How to Deduct Medical Expenses on a Tax Return
Claiming Medical Costs Under The Income Tax Act
On a regular income tax return for Canadian citizens, medical expenses are calculated on line 330 and the refundable medical expense supplement is on line 452. There are several medical expenses that many individuals may not realize can be eligible for this deduction and there are other methods to maximize the benefit of claiming this expense.
Save Money By Combining Expenses on Income Tax Return
Combining medical expenses for the entire family and dependents and claiming this amount on the income tax return of the spouse with the higher income may help make this more beneficial. Medical expenses may also be claimed for any 12-month period ending in the year the return is for. If the end of last year and the beginning of this year contained a high amount of medical expenses, it may be more advantageous to wait to claim this amount for this year’s tax return.
What Can Be Claimed Under Medical Expenses?
Canada’s Income Tax Act currently allows prescription medications only to be deducted as a medical expense. Be sure to keep careful records of all prescriptions. Over the counter medications as well as natural and holistic vitamins, supplements and medications are currently not allowed to be deducted as a medical expense in Canada. If a large amount is spent on natural health and holistic products, an extended insurance plan that covers may be financially beneficial. Though the cost of insurance may increase, this amount is deductible on an income tax return and may actually help to save on income tax.
Other medical expenses that can be claimed include premiums paid through employment or university for extended health and dental plans, other extended health insurance plans such as Blue Cross, travel health insurance (even when purchased separately for each trip), and in some cases equipment purchased for home use and renovations done to your home to accommodate an illness or disability, however certain regulations and conditions apply.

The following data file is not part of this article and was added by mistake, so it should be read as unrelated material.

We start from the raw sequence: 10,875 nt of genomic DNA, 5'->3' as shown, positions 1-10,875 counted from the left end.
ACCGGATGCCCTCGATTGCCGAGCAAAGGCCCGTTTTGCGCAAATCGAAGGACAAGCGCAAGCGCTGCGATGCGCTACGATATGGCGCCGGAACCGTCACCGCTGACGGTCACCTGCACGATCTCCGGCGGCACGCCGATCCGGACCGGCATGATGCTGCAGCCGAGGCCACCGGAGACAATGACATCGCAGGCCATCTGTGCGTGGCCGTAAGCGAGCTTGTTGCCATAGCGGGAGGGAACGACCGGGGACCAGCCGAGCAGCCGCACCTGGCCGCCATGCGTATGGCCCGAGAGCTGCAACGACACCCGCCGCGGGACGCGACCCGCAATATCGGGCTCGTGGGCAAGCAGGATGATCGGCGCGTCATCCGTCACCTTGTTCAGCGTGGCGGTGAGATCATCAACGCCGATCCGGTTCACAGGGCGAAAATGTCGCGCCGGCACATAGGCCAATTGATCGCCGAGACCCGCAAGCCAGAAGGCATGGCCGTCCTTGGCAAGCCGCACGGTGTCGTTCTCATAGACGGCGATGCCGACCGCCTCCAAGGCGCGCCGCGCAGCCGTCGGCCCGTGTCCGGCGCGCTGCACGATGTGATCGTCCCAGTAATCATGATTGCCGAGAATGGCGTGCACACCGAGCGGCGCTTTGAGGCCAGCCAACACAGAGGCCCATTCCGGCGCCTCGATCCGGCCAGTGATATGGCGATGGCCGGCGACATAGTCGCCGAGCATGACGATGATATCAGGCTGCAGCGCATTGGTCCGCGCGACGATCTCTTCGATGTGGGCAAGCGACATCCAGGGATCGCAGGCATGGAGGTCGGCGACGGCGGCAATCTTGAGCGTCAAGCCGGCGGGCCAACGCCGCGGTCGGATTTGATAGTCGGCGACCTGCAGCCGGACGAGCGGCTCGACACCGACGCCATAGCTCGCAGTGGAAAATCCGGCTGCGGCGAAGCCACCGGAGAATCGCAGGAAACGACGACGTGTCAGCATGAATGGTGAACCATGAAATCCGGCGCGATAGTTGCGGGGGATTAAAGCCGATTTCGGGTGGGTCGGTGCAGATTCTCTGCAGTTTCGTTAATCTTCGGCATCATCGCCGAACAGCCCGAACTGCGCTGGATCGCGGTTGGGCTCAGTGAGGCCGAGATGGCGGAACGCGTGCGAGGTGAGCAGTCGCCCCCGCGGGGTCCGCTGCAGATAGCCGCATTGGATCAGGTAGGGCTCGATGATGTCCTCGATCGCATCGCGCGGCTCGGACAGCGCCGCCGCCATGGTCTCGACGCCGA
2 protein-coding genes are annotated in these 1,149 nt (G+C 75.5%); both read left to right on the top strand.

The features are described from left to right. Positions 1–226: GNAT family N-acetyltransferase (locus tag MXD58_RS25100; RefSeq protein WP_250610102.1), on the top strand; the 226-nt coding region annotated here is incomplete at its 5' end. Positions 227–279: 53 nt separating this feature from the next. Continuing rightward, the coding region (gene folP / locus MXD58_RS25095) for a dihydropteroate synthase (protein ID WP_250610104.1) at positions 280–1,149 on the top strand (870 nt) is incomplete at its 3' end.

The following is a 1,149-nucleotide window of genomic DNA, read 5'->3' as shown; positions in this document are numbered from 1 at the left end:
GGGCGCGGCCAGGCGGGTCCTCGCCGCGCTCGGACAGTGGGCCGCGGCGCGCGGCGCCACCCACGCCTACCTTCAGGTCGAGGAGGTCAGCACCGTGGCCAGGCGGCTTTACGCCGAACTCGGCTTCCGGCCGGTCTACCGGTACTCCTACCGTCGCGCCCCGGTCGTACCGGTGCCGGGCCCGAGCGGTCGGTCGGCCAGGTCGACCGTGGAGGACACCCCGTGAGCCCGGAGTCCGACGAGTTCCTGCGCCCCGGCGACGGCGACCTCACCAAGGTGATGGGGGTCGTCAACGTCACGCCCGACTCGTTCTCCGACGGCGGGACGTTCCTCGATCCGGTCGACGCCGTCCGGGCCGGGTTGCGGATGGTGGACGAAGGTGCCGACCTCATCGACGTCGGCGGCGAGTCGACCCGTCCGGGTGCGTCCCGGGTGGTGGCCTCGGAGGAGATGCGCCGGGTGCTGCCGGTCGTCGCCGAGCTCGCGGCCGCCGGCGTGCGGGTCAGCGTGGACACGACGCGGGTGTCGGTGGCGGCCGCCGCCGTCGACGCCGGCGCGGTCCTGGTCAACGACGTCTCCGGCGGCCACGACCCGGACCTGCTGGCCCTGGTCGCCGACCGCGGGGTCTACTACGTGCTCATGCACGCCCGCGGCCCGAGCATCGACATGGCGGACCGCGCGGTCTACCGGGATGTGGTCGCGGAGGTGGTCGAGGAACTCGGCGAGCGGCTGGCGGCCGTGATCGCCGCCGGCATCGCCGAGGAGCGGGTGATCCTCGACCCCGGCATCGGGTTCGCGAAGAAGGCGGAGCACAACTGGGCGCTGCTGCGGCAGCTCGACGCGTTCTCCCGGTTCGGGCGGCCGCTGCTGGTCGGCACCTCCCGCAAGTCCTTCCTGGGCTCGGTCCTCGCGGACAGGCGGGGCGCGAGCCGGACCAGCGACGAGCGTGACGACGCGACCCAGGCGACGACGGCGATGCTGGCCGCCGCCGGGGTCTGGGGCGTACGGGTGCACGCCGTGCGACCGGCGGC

Renovation Expenses for Medical Reasons
Renovation or construction expenses that are necessary to allow an individual with severe or prolonged mobility impairment or who suffers from abnormal physical or mental development, are allowable medical expenses under certain conditions. The costs incurred can be deducted minus any other renovation rebates such as for the goods and services tax or home renovation tax. Eligible renovations include those that would not normally be incurred by individuals without illness or impairment such as wheelchair ramps, safety rails, elevators, stair-lifters, lowering counters for easier access, widening doorways and others. For more information see the Revenue Canada site and line 368 in the General Income Tax and Benefit return.
Further Information and List of Allowable Medical Deductions
See your Canada Revenue Agency Site for a complete list of allowable medical expenses. Most equipment , supplies and renovations require medical documentation or a prescription from a physician; be sure that deductions qualify before making purchases or claiming a deduction. Allowable medical expenses that are often overlooked include: laser eye surgery, ambulance costs, medical travel costs (in some cases), surgical hair transplants, allergy specific foods (with a prescription), prescription eyeglasses and contact lenses, dental and orthopedic costs.